19.  With the growth of fee-based income and increasing focus on advisory services, the role of CRM in banks is now more critical and pivotal than before. Given the competitive nature of the banking business today, with its intricate and diverse demands, nurturing and deepening customer relationships is integral to any bank’s success. After all, satisfied customers are loyal customers and their retention is very important for any bank.

20.  Banks would need to focus on creating a customer centric culture right from the ground level staff to the senior executives. While this is often easier said than done, customer centricity can be achieved through a strong top management focus, comprehensive communication and training programs that teach employees on how to use CRM applications and the benefits of doing so, along with appropriate incentive policies. For a CRM strategy to succeed it must involve cultural and business changes and it needs to be a business strategy and not a technology solution.

21.  CRM is a continuous process – it is a journey, not a destination. To be successful in this arena, banks need to embrace CRM as a philosophy and adopt a strategy for managing customer relationships that effectively address three key areas: people, processes and technology. Even in the context of financial stability, CRM is important.

Power of Predictive Analytics– an Untapped Potential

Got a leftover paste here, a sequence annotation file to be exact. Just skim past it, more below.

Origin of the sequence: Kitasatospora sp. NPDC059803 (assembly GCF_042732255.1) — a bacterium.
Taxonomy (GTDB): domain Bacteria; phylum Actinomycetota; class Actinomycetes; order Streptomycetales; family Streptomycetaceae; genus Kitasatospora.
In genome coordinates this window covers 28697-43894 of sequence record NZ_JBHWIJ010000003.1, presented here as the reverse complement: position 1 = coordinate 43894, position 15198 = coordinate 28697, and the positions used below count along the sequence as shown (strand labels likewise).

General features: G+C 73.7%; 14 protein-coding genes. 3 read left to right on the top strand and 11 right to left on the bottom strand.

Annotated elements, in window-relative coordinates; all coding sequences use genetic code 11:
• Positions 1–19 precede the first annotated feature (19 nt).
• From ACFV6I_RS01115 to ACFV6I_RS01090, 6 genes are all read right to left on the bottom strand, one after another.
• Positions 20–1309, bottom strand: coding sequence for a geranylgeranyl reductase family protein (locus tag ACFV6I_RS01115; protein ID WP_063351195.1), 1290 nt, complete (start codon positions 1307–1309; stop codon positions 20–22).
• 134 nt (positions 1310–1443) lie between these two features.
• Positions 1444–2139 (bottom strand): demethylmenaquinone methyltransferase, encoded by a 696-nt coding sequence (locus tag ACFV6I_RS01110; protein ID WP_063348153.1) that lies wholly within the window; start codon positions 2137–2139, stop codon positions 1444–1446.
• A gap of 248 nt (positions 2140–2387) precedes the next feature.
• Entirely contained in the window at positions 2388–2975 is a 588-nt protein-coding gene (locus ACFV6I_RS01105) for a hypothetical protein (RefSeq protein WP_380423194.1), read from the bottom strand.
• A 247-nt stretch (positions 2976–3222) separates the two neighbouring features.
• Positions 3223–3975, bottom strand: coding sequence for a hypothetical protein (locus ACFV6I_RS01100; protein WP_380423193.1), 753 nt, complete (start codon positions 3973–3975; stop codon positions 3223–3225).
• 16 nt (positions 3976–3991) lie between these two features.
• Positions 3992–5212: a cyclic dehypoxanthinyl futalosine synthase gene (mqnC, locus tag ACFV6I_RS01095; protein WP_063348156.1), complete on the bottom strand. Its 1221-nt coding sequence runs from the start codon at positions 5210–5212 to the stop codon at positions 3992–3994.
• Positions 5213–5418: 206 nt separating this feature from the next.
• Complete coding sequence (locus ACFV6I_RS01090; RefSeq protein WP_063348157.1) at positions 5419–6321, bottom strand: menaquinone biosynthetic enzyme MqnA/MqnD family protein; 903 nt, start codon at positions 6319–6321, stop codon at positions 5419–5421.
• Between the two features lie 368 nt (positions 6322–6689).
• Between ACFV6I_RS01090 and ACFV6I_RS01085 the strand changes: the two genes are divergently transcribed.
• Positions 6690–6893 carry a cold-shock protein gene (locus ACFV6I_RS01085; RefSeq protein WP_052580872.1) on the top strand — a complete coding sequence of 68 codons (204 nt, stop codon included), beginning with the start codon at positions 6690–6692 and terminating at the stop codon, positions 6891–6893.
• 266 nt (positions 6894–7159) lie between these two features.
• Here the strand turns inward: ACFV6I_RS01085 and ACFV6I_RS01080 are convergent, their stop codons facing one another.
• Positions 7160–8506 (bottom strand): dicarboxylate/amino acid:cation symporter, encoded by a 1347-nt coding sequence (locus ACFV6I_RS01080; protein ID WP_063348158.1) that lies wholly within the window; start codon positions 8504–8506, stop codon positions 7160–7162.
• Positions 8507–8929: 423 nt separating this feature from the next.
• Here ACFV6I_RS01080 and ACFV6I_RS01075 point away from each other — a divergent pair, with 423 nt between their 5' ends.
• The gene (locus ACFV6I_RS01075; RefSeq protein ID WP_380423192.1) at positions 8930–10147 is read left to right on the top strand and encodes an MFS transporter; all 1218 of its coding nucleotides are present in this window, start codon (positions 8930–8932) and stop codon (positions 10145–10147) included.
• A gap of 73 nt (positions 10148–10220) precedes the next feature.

22.  Another issue that is evoking interest among bankers is the power of analytics. This can enable banks to get an edge over competitors. A few questions that banks can ask before embarking on using this tool could be the following:

  • Can consumer behaviour be forecast?

  • Can banks predict what their customers want, how they want it, before they raise a demand on it?

23.  Banks can leverage the power of predictive analytics to forecast their customers’ behaviour and foster demand generation. Many banks offer similar delivery channels, products and services to the market. In this process, customer relationships have lost the “personal touch” despite the breadth of “touch points” available to customers from the traditional branch to “mobile” phone banking.

24.  Predictive analytics can bring in competitive advantage in banking and analytics can be the core technology that helps banks move from product centric to customer centric operations. It would also enable banks to leverage and increase their Return on Investment from substantial investments already made in operational, data warehouse and business intelligence systems.

25. If these are all the advantages of using predictive analytics then why hasn’t it been applied more broadly to personalize banking operations? May be the data is not available or collected, for analysis. The components and models of predictive analytics can easily be embedded in current business and software processes for bank operations, risk management and marketing.

26.  This new breed of automated and advanced predictive and descriptive analytical tools is suited for today's fast paced business and can be embedded in enterprise applications. Customer intelligence can now be delivered to the customer at the time he is actually interacting with the bank, through the delivery channel of choice, with consistent advice based on predictions derived from enterprise data. Banks may tap the granular data and use these tools to price their products appropriately.